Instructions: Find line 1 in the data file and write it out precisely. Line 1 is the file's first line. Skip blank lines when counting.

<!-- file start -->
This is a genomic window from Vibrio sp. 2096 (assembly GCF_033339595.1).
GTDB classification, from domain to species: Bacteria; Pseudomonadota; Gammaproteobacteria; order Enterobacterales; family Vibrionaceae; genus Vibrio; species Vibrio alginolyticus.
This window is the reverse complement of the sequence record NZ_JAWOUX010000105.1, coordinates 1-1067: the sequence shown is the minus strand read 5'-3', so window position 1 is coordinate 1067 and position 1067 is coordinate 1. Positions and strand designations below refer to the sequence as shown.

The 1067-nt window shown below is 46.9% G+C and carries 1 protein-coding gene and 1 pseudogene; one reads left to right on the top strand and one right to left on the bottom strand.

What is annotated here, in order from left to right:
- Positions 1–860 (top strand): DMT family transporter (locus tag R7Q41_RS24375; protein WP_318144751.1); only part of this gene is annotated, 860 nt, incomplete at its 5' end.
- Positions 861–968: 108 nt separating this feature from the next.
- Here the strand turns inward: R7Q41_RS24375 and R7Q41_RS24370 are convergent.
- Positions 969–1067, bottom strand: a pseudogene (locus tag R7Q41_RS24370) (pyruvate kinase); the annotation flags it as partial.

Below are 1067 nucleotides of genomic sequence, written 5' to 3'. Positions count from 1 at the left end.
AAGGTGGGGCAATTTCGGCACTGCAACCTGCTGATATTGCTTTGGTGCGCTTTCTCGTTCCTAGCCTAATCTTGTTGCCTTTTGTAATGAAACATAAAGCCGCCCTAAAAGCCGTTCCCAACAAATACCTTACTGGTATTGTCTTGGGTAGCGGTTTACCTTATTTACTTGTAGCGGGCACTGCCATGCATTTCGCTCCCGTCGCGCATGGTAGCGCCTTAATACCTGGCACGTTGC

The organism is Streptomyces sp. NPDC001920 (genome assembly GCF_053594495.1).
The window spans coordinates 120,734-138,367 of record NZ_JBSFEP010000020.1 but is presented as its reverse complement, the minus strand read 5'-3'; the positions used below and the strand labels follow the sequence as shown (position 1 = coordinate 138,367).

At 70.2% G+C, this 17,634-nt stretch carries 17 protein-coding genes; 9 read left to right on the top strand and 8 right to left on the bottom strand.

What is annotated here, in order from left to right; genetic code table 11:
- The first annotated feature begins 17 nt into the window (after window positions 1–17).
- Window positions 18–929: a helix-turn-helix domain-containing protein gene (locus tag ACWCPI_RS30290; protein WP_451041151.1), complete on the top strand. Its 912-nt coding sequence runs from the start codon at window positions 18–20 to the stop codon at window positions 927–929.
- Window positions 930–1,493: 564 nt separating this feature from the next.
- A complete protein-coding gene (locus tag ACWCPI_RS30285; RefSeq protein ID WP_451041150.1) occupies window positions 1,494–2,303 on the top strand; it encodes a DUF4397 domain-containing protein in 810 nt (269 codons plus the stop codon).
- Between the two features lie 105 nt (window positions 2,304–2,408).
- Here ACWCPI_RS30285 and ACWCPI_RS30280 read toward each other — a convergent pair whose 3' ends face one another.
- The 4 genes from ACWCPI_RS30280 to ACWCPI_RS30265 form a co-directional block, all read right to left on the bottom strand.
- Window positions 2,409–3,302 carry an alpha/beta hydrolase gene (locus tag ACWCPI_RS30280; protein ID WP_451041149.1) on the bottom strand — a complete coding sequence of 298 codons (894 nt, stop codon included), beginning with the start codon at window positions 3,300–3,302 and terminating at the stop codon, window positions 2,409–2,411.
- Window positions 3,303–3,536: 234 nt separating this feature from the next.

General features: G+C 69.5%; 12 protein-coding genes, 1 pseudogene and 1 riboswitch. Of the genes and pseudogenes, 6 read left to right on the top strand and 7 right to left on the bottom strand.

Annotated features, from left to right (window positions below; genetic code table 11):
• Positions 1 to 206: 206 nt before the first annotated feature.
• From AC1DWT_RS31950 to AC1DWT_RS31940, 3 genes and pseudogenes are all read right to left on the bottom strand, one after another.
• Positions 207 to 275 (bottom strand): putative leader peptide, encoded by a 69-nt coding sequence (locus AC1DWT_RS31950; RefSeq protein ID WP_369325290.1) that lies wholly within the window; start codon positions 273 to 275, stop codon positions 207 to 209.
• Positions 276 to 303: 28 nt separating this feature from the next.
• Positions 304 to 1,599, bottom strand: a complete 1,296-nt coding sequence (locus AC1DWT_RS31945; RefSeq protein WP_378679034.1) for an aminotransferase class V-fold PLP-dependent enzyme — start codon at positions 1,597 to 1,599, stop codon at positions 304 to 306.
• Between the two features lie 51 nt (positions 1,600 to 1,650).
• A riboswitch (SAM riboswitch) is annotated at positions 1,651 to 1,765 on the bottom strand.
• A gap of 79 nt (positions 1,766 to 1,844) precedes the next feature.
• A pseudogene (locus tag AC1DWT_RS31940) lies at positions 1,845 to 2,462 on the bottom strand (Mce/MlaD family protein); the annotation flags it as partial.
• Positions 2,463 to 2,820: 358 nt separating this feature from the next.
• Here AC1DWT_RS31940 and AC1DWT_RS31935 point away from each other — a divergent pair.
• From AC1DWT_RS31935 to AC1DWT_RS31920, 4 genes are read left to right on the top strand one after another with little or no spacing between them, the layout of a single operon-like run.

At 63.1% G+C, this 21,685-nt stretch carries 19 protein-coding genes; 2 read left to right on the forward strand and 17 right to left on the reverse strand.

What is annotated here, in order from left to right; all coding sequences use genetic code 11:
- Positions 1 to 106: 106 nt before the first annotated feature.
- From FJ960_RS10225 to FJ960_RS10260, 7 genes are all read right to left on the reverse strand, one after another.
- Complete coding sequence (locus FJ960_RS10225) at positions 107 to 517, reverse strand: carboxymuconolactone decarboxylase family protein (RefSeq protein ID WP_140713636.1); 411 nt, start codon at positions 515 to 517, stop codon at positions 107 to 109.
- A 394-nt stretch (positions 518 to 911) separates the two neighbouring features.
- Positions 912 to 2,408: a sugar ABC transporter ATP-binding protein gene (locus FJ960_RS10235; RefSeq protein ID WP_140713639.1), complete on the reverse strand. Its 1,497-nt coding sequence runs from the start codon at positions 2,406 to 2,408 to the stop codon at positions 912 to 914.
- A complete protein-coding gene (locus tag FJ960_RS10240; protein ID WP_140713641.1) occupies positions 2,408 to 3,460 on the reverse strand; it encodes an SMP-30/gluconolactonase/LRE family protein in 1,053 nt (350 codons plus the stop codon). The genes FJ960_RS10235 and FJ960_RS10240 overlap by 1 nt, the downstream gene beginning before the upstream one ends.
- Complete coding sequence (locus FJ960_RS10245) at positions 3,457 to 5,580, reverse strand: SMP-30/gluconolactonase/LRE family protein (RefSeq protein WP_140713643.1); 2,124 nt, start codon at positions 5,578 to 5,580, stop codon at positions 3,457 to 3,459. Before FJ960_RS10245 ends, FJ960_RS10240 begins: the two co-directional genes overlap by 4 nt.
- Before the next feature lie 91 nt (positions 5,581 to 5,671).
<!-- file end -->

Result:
This is a genomic window from Vibrio sp. 2096 (assembly GCF_033339595.1).